04 Workforce profile
Last updated: 03 May 2012
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This chapter explores time series demographic and structural patterns for Australian Public Service (APS) employees—those employed under the Public Service Act 1999 (the PS Act)—at June 2011, and over the past 15 years.1 The main source of data for the chapter is the APS Employment Database (APSED), which the Commission maintains. The chapter focuses on overall trends in employment, including size, employment status, sex, classification, age, workforce agility and staff movements.
Data in this chapter refers to the APS at 30 June 2011. Machinery-of-government changes after that date will be reflected in the 2011–12 State of the Service report. In particular, Centrelink and Medicare Australia became part of the Department of Human Services (DHS)2 from 1 July 2011.
APS employment trends
There were 166,495 APS employees at June 2011, compared with 164,482 at June 2010.
The total number of employees rose by 2,013 or 1.2%, the smallest increase in number and percentage terms since 2003–04.
The agencies with the largest growth in 2010–11 were the Department of Defence (Defence) which grew by 1,057 or 4.9%, the Department of Immigration and Citizenship (DIAC), which grew by 889 or 12.7%, and the Australian Taxation Office (ATO), which grew by 876 or 3.6%. The Department of the Prime Minister and Cabinet (PM&C) grew by 460
or 67.6%, but this growth was due, in part, to machinery-of-government changes following the August 2010 election.
Smaller agencies with large proportional increases included the Office of the Renewable Energy Regulator (17 or 63.0%), the Commission (88 or 36.1%) also due, in part, to machinery-of-government changes, the Australian Commission for Law Enforcement Integrity (7 or 35.0%) and the National Water Commission (18 or 32.1%).
The largest decreases in total staff numbers were in Centrelink (2,088 or 7.6%) and Department of Education, Employment and Workplace Relations (DEEWR) (584 or 9.6%).
During 2010–11, the Department of Regional Australia, Regional Development and Local Government was established, with staff from the Department of Infrastructure, Transport, Regional Development and Local Government, and the Attorney General’s Department. Australian Agency for International Development (AusAID) was established as a separate agency, previously being part of the Department of Foreign Affairs and Trade. The Office of the Privacy Commissioner was abolished as an agency and its staff moved to the newly created Office of the Australian Information Commissioner. The Arts function moved from the then Department of Environment, Water, Heritage and the Arts to PMC, and the Housing Affordability function moved from the Department of Families, Housing, Community Services and Indigenous Affairs to the Department of Environment, Water, Heritage and the Arts which was renamed the Department of Sustainability, Environment, Water, Population and Communities. There were also a number of other smaller movements of functions and staff between agencies.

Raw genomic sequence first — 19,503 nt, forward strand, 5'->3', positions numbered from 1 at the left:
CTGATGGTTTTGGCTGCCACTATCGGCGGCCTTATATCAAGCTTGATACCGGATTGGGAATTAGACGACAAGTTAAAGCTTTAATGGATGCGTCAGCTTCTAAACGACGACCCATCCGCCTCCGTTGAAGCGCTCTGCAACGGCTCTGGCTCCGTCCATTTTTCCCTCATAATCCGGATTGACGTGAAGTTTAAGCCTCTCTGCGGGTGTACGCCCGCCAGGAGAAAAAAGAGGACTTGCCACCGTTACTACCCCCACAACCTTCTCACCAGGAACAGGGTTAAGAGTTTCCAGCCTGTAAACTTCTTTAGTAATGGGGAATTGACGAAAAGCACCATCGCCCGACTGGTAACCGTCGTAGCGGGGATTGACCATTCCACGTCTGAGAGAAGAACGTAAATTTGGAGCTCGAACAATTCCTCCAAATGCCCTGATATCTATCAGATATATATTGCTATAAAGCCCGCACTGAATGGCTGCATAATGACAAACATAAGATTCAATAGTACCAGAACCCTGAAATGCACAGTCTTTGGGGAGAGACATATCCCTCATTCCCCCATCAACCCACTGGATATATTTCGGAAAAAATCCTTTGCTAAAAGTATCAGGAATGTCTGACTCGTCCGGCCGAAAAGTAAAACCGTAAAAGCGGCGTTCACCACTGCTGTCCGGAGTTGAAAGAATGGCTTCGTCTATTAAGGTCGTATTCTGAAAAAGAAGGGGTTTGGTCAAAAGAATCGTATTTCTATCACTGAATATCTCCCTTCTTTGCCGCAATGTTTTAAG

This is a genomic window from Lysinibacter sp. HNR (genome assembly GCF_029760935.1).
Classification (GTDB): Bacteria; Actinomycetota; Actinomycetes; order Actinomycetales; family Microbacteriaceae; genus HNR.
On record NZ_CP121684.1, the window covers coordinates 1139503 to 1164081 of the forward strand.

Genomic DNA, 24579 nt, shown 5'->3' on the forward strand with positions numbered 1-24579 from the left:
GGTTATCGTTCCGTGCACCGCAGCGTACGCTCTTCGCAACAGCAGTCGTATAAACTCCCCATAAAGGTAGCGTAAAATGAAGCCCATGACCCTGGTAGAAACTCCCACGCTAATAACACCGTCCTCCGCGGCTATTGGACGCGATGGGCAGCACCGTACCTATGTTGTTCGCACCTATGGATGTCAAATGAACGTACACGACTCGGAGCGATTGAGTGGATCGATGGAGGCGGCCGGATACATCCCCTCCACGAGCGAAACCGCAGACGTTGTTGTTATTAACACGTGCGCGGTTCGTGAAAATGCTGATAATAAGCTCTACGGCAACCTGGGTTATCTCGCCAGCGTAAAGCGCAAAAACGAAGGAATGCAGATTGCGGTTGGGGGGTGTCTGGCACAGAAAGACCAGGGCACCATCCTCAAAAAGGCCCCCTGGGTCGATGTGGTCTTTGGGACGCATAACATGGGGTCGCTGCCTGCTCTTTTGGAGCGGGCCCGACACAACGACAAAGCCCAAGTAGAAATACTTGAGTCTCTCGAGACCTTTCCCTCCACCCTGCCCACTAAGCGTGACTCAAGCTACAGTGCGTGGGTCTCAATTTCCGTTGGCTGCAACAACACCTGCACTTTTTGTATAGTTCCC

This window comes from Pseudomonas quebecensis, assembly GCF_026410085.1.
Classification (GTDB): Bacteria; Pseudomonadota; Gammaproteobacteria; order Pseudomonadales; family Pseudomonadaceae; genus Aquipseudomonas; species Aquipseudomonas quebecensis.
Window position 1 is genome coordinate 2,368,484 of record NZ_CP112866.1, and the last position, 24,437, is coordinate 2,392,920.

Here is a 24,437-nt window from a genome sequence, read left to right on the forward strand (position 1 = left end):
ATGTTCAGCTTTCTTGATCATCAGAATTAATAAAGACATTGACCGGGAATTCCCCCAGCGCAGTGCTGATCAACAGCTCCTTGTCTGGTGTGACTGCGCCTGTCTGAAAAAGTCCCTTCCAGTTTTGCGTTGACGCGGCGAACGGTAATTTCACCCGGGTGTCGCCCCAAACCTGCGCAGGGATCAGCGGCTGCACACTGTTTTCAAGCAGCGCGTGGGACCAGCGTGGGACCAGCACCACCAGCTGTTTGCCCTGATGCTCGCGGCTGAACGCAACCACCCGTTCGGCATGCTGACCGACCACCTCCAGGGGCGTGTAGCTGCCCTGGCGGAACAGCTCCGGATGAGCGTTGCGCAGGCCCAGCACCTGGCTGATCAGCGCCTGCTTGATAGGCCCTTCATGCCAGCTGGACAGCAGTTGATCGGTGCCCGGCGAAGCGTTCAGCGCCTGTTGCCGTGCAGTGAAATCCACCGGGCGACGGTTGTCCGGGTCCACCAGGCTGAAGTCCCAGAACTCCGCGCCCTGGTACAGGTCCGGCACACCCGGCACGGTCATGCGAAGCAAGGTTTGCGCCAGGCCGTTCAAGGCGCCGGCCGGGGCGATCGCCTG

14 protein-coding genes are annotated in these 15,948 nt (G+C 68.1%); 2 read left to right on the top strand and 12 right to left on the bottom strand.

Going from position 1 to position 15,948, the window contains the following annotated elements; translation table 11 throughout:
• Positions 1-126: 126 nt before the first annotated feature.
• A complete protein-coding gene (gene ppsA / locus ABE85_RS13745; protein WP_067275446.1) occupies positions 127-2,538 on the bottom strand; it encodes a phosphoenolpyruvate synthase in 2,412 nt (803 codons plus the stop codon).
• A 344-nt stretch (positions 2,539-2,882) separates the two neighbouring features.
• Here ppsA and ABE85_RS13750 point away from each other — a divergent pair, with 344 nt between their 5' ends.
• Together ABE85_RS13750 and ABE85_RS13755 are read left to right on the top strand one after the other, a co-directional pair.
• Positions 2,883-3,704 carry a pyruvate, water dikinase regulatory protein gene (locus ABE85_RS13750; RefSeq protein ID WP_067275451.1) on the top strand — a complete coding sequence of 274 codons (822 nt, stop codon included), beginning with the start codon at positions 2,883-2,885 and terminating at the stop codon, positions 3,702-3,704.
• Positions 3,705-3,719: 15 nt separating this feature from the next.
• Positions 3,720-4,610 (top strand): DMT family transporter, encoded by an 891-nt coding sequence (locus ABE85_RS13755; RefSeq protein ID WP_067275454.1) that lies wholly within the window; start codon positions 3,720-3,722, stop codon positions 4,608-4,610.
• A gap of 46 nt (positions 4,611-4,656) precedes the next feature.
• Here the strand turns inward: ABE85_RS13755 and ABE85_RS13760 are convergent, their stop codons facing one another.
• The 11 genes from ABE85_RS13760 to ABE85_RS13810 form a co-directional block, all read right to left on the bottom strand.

There were also 255 employees who moved into coverage of the PS Act during the year—169 to the Department of Innovation, Industry, Science and Research, 56 to Medicare Australia, 23 to the Australian Securities and Investments Commission (ASIC) and 7 to Defence. There were no movements out of coverage by the PS Act during 2010–11.
Figure 4.1 shows the change in total APS staff numbers for the past 20 years. The adjusted line takes account of coverage changes in the APS during each period, by adjusting the total for the number of employees performing those functions when the function moved into or out of coverage of the PS Act. Adjusted for coverage changes, the increase in APS employment during 2010–11 was 1.1%.
Figure 4.1 APS employees, 1992 to 2011
Ongoing and non-ongoing employees
The increase in total employment this year was due entirely to growth in ongoing employment, with a slight drop in non-ongoing employment, in both the number and proportion of total employment.
At June 2011, there were 153,315 ongoing employees in the APS, an increase of 2,373 or 1.6% on the previous year. This growth continued the trend that has been evident since 1999–00, however the growth rate of 1.6% was less than half the average annual growth rate over this period (3.5%).
The largest increases in ongoing employment were in the ATO (941 or 4.4%), Defence (920 or 4.4%) and DIAC (783 or 11.9%). Smaller agencies with large proportional increases in ongoing employment were the Australian Crime Commission (61 or 12.5%) and the Commonwealth Ombudsman (23 or 15.3%).
The largest decreases in ongoing employment were in Centrelink (1,334 or 5.1%), DEEWR (467 or 8.1%) and Australian Customs and Border Protection Service (Customs) (182 or 3.2%).
The number of non-ongoing employees fell this year to 13,180 at June 2011—a drop of 360 or 2.7%. This contrasted with an increase in non-ongoing employment of 17.6% the previous year. Despite the drop from June 2010, the number of non-ongoing employees is still high compared with most of the previous decade. At June 2011, non-ongoing employees accounted for 7.9% of total employment.
Figure 4.2 shows how non-ongoing employment has changed, as a proportion of total employment, over the past 15 years. Between 1999 and 2004 there was a steady decline in the use of non-ongoing employment. Since then, the proportion has plateaued at around 8%. The representation rate for women was higher than that for men over the whole period, although the gap between men and women narrowed in the past five years. At June 2011, 59.7% of non-ongoing employees were women, compared with 57.4% of ongoing employees.
Figure 4.2 Non-ongoing employees as a proportion of total employees, 1997 to 2011